Cluster command output

Hello there.

I am working with the Schloss SOP with my own sequences and I have a problem:

After running my ‘dist.seqs’ and my ‘cluster’ commands in order to find OTUs present in my fasta I get 3 files: .sabund, .rabund and .list.

How could I get a .fasta file with my cluster at 0.03, for instance? I do not want only the sequences name, but also the nucleotide sequence itself for the representatives of each OTU.

Is it possible?

Thanks a lot

try get.oturep

Something I’ve been wondering for a while - going the OTU-based approach in the SOP you create OTUs at various scales (say 97% similarity) and perform the downstream analysis based on that, but for a phylogenetic approach it seems to just be at the unique sequence level. If you wanted to go down the phylogenetic route, you could do the following:


dist.seqs() <- using the fasta output of get.oturep
etc…And just replace your original names file with the output files from get.oturep().

The thing I want to check is whether there’s a problem using dist.seqs a second time around. I would assume that no cutoff needs to be specified because the sequences have effectively been filtered to that level of dissimilarity already? Is this correct?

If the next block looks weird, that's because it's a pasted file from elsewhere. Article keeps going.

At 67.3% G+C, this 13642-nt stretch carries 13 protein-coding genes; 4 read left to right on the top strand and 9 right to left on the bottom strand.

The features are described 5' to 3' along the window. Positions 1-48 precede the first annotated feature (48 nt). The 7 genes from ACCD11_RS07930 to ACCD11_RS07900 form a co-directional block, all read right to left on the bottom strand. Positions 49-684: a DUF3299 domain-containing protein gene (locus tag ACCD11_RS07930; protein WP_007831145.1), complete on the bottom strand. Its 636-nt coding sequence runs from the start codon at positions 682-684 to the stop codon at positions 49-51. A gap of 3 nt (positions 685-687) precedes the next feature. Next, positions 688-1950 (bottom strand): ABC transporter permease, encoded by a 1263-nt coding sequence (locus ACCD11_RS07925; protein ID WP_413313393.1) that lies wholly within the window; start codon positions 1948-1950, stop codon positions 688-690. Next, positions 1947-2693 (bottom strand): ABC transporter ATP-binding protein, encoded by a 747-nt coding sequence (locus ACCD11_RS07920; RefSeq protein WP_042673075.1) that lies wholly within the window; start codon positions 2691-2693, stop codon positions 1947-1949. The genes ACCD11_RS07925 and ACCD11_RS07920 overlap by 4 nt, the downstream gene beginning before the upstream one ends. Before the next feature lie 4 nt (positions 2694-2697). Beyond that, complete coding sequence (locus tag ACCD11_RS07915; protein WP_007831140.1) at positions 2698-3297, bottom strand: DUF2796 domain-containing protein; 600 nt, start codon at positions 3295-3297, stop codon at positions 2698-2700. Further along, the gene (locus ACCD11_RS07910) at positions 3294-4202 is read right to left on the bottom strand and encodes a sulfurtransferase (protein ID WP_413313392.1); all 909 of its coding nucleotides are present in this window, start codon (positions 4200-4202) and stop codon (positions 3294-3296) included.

Ugh. Yeah you could do this, but why? I think part of the intended beauty of the phylogenetic approach is that you don’t have to apply a cutoff.

I don’t know how valid these reasons are (hence the asking), but the reasons I’ve been thinking about it:

Firstly, just as a data reduction technique. The SOP is to dereplicate, removing identical sequences to reduce the processing requirements. This is really just reducing your data into unique OTUs, so using a lower similarity threshold (say, 97% similarity instead of 100%) is just an extension of this. That said, I realise that the output of get.oturep is not a consensus sequence.

Also, regardless of whether you want to to an OTU- or phylogeny-based analysis, the traditional ecological diversity measures are those used in the OTU approach and I think it’s important to keep these in the workflow. That said, if you end up calculating Chao1/Simpson/Shannon/whatever estimators at a level other than unique, you’re going to dissociate the results of these calculators from the data you’re running through a unifrac. Case by case, it might be interesting to see if the most abundant OTUs are all phylogenetically similar (eg. different strains of E. coli) or quite different, and the only ways I can see to do this are to look at their taxonomies (if they’re very different, and only for broad comparison), or to do the method I said above.

Thank you very much. I’ve run get.oturep and it worked perfectly.